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Women Saving Women Saving the World

by Clare Deville (follow)
Editor in Chief of www.healthyhints.com.au
Feminism (48)      November Contest (6)     
It is difficult to fathom the atrocities that are carried out against women in various parts of the world. And it is all too easy for those of us living in wealthy countries to go about our lives and remain blissfully ignorant of the fact that in less privileged parts of the world, gender discrimination in the form of honour killings, sexual slavery and genital cuttings (to name but a few), is responsible for the death or disappearance of millions of women.



half the sky, genocide, gender equality


These are the issues tackled in Half the Sky: How to Change the World by Nicholas D. Kristof and Sheryl Wudunn – an absolute must-read for all. The book is confronting and presents real life stories of women who are victims of unimaginable horrors and have lived to tell the tale.



half the sky, genocide, gender equality
Shedding light on gendercide and putting human faces to the statistics


Half the Sky presents the following horrifying statistics – statistics which are largely ignored or unreported by the media:

• In 2005, over half a million women died in childbirth, and 99% of those lived in poor countries; the risk of maternal death in a poor country is one thousand times higher than in the West, and maternal morbidity (injury in childbirth) is more common still.
• Thirty-nine thousand baby girls die annually in China because parents don’t give them the same medical care and attention that boys receive.
• In India, a ‘bride-burning’ – to punish a woman for an inadequate dowry or to eliminate her so a man can remarry – takes place approximately once every two hours.



half the sky, genocide, gender equality


• In Pakistan, five thousand women and girls have been doused in kerosene and set alight, or been seared with acid by family members or in-laws for perceived disobedience – in the last nine years alone.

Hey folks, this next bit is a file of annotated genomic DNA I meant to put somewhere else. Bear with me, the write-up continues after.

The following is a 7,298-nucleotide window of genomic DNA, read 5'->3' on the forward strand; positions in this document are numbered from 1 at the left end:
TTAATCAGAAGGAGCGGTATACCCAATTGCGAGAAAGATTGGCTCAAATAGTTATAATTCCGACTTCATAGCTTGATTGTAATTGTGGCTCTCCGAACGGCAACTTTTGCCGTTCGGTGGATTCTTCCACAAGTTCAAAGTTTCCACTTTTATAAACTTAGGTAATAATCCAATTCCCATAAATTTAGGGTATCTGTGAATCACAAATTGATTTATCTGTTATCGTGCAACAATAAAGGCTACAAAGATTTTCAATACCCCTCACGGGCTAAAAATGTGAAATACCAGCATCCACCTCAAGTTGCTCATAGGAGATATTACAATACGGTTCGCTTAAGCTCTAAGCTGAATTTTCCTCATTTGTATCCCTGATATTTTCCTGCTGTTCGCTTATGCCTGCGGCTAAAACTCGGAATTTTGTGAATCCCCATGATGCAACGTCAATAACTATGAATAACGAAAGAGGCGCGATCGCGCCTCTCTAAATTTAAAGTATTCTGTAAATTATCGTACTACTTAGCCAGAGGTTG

• Every year at least two million women go missing as a result of gender discrimination.

There is more, each statistic as shocking and heart-wrenching as the last, but it isn’t all doom and gloom; the book has a strong pragmatic element and describes ways in which gender inequality can be conquered. Amongst these ideas, Kristof and Wudunn list the following four things that you can do right now to help:

1. Help the poor themselves – go to kiva.org or globalgiving.org and set up an account for a microloan.

2. Sponsor a female through organisations such as Plan International, Women for Women International and World Vision.

3. Sign up for email updates on womensenew.com.

4. Join the CARE Action Network to participate in citizen advocacy.

The book also outlines mounting evidence that women are actually the key to ending world poverty. Gender equality, and the education and empowerment of women, leads to improved economic performance and productivity; enhanced health outcomes; a reduction in infant mortality; and the chance of an education for future generations – all of which help create positive self-perpetuating changes.

The bottom line is, if these type of violations against women were occurring in Australia they would never be tolerated, so why should we care any less about women in further reaches of the globe? As women, it is up to us to stand for all women in the world - together we can make a difference. You can take action today, right now, and join the movement to emancipate females around the world.

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